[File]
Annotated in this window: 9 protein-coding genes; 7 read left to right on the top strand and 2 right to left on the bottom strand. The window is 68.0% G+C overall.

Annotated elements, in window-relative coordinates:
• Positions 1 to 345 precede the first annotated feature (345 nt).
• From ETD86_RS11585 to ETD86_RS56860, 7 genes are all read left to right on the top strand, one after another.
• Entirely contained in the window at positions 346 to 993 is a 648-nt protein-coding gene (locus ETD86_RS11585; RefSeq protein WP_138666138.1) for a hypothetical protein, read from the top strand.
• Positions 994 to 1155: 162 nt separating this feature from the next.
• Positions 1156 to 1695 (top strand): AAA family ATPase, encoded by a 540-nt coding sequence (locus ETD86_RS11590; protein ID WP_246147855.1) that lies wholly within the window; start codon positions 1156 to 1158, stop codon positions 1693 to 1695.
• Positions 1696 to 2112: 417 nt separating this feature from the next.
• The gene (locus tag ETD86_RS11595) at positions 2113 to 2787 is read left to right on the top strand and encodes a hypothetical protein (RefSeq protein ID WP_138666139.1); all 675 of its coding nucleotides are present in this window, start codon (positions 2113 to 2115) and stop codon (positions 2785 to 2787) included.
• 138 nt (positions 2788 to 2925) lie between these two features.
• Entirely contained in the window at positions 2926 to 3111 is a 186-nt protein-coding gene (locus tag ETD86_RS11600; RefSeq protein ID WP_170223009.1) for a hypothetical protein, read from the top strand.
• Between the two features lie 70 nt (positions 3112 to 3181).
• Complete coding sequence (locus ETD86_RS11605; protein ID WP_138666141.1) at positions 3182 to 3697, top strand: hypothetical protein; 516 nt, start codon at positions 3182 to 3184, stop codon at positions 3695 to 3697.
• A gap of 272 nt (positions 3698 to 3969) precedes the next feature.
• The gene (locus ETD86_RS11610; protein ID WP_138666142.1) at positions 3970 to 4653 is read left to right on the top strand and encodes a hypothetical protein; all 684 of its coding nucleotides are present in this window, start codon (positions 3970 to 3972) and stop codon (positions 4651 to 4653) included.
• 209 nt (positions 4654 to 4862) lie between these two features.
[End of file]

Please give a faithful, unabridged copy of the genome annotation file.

Annotated in this window: 9 protein-coding genes; 7 read left to right on the top strand and 2 right to left on the bottom strand. The window is 68.0% G+C overall.

Annotated elements, in window-relative coordinates:
• Positions 1 to 345 precede the first annotated feature (345 nt).
• From ETD86_RS11585 to ETD86_RS56860, 7 genes are all read left to right on the top strand, one after another.
• Entirely contained in the window at positions 346 to 993 is a 648-nt protein-coding gene (locus ETD86_RS11585; RefSeq protein WP_138666138.1) for a hypothetical protein, read from the top strand.
• Positions 994 to 1155: 162 nt separating this feature from the next.
• Positions 1156 to 1695 (top strand): AAA family ATPase, encoded by a 540-nt coding sequence (locus ETD86_RS11590; protein ID WP_246147855.1) that lies wholly within the window; start codon positions 1156 to 1158, stop codon positions 1693 to 1695.
• Positions 1696 to 2112: 417 nt separating this feature from the next.
• The gene (locus tag ETD86_RS11595) at positions 2113 to 2787 is read left to right on the top strand and encodes a hypothetical protein (RefSeq protein ID WP_138666139.1); all 675 of its coding nucleotides are present in this window, start codon (positions 2113 to 2115) and stop codon (positions 2785 to 2787) included.
• 138 nt (positions 2788 to 2925) lie between these two features.
• Entirely contained in the window at positions 2926 to 3111 is a 186-nt protein-coding gene (locus tag ETD86_RS11600; RefSeq protein ID WP_170223009.1) for a hypothetical protein, read from the top strand.
• Between the two features lie 70 nt (positions 3112 to 3181).
• Complete coding sequence (locus ETD86_RS11605; protein ID WP_138666141.1) at positions 3182 to 3697, top strand: hypothetical protein; 516 nt, start codon at positions 3182 to 3184, stop codon at positions 3695 to 3697.
• A gap of 272 nt (positions 3698 to 3969) precedes the next feature.
• The gene (locus ETD86_RS11610; protein ID WP_138666142.1) at positions 3970 to 4653 is read left to right on the top strand and encodes a hypothetical protein; all 684 of its coding nucleotides are present in this window, start codon (positions 3970 to 3972) and stop codon (positions 4651 to 4653) included.
• 209 nt (positions 4654 to 4862) lie between these two features.